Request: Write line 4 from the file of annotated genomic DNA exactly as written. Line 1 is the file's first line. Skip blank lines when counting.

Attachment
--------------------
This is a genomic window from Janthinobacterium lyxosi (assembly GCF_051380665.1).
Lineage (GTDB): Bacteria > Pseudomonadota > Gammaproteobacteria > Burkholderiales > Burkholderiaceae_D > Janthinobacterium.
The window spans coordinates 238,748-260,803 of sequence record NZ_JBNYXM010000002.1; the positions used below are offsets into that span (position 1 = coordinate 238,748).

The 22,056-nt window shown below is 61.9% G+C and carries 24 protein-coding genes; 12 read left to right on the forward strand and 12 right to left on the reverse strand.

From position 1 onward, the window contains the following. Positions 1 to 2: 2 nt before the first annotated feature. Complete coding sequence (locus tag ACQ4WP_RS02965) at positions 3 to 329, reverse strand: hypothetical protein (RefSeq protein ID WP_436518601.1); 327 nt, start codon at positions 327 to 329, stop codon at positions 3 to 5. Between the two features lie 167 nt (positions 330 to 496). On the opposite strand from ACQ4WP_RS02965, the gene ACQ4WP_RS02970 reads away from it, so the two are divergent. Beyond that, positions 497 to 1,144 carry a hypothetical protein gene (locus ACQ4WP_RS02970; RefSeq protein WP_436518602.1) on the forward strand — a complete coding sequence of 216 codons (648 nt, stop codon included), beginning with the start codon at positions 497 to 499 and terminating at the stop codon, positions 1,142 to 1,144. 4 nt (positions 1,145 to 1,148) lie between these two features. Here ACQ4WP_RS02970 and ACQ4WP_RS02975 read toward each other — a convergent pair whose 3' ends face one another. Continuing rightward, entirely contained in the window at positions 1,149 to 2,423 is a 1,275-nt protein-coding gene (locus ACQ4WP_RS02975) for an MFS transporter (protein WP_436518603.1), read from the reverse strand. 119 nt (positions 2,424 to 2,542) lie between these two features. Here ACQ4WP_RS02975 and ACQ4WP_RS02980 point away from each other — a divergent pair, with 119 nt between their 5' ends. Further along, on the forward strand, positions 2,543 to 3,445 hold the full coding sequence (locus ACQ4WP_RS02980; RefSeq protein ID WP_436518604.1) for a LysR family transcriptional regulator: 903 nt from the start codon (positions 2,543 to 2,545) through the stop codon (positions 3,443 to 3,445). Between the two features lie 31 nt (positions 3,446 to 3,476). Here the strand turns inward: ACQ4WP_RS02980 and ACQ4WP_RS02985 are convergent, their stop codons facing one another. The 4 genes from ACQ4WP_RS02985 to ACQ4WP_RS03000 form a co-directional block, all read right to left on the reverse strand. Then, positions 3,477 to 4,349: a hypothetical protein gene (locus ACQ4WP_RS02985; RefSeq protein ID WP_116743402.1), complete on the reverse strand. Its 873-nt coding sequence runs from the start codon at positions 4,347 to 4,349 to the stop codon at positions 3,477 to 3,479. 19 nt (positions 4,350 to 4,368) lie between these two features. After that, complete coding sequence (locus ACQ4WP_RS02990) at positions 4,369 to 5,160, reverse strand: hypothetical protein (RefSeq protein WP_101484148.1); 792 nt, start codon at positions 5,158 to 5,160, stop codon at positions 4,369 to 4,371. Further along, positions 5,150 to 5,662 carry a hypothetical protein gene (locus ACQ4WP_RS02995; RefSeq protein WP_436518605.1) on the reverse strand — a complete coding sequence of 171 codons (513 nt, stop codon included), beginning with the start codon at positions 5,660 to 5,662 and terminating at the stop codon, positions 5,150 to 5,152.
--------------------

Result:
The 22,056-nt window shown below is 61.9% G+C and carries 24 protein-coding genes; 12 read left to right on the forward strand and 12 right to left on the reverse strand.